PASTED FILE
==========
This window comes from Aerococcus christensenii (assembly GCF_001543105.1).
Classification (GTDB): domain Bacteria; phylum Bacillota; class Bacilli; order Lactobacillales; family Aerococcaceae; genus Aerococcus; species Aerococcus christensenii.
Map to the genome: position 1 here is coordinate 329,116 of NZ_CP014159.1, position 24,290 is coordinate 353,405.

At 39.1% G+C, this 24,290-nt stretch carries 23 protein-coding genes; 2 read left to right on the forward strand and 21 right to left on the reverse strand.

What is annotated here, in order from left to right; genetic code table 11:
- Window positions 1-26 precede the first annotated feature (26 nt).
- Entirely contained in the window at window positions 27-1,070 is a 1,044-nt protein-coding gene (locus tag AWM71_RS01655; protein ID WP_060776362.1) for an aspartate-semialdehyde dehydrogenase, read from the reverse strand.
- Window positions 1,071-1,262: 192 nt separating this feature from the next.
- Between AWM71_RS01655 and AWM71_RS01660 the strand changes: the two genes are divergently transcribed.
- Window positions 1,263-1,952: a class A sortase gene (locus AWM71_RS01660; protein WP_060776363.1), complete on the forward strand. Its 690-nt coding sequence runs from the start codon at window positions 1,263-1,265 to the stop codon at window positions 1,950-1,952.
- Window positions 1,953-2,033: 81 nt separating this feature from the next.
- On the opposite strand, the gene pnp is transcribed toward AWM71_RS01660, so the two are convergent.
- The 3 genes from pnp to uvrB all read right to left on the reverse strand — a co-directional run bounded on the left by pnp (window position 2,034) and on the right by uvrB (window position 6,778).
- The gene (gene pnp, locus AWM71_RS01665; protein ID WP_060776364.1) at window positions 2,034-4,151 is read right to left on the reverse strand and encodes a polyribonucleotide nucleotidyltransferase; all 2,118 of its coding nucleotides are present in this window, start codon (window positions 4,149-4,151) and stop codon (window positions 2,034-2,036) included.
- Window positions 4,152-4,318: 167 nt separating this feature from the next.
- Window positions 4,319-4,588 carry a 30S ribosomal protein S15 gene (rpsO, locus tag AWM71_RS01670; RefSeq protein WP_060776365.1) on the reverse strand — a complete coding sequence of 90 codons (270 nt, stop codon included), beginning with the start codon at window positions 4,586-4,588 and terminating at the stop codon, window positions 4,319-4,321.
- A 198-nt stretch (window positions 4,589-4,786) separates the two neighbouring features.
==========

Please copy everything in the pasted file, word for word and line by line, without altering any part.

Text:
This window comes from Aerococcus christensenii (assembly GCF_001543105.1).
Classification (GTDB): domain Bacteria; phylum Bacillota; class Bacilli; order Lactobacillales; family Aerococcaceae; genus Aerococcus; species Aerococcus christensenii.
Map to the genome: position 1 here is coordinate 329,116 of NZ_CP014159.1, position 24,290 is coordinate 353,405.

At 39.1% G+C, this 24,290-nt stretch carries 23 protein-coding genes; 2 read left to right on the forward strand and 21 right to left on the reverse strand.

What is annotated here, in order from left to right; genetic code table 11:
- Window positions 1-26 precede the first annotated feature (26 nt).
- Entirely contained in the window at window positions 27-1,070 is a 1,044-nt protein-coding gene (locus tag AWM71_RS01655; protein ID WP_060776362.1) for an aspartate-semialdehyde dehydrogenase, read from the reverse strand.
- Window positions 1,071-1,262: 192 nt separating this feature from the next.
- Between AWM71_RS01655 and AWM71_RS01660 the strand changes: the two genes are divergently transcribed.
- Window positions 1,263-1,952: a class A sortase gene (locus AWM71_RS01660; protein WP_060776363.1), complete on the forward strand. Its 690-nt coding sequence runs from the start codon at window positions 1,263-1,265 to the stop codon at window positions 1,950-1,952.
- Window positions 1,953-2,033: 81 nt separating this feature from the next.
- On the opposite strand, the gene pnp is transcribed toward AWM71_RS01660, so the two are convergent.
- The 3 genes from pnp to uvrB all read right to left on the reverse strand — a co-directional run bounded on the left by pnp (window position 2,034) and on the right by uvrB (window position 6,778).
- The gene (gene pnp, locus AWM71_RS01665; protein ID WP_060776364.1) at window positions 2,034-4,151 is read right to left on the reverse strand and encodes a polyribonucleotide nucleotidyltransferase; all 2,118 of its coding nucleotides are present in this window, start codon (window positions 4,149-4,151) and stop codon (window positions 2,034-2,036) included.
- Window positions 4,152-4,318: 167 nt separating this feature from the next.
- Window positions 4,319-4,588 carry a 30S ribosomal protein S15 gene (rpsO, locus tag AWM71_RS01670; RefSeq protein WP_060776365.1) on the reverse strand — a complete coding sequence of 90 codons (270 nt, stop codon included), beginning with the start codon at window positions 4,586-4,588 and terminating at the stop codon, window positions 4,319-4,321.
- A 198-nt stretch (window positions 4,589-4,786) separates the two neighbouring features.